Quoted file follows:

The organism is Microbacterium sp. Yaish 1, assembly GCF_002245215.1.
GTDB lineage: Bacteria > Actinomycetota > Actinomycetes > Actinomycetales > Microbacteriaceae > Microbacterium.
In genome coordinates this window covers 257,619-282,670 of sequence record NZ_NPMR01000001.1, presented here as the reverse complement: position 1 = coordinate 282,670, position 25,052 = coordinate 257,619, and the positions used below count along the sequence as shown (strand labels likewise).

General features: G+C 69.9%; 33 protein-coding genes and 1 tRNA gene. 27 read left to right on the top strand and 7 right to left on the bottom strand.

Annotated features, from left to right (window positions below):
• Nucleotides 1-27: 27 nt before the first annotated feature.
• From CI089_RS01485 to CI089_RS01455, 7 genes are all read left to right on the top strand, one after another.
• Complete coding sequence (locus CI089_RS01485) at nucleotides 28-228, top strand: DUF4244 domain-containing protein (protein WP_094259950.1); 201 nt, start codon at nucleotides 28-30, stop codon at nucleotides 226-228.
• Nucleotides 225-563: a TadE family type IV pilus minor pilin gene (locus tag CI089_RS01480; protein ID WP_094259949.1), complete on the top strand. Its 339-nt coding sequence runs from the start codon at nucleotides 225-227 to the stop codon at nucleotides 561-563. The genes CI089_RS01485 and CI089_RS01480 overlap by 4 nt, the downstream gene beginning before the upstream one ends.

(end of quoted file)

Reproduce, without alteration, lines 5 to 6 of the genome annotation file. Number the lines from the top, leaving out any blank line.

Annotated features, from left to right (window positions below):
• Nucleotides 1-27: 27 nt before the first annotated feature.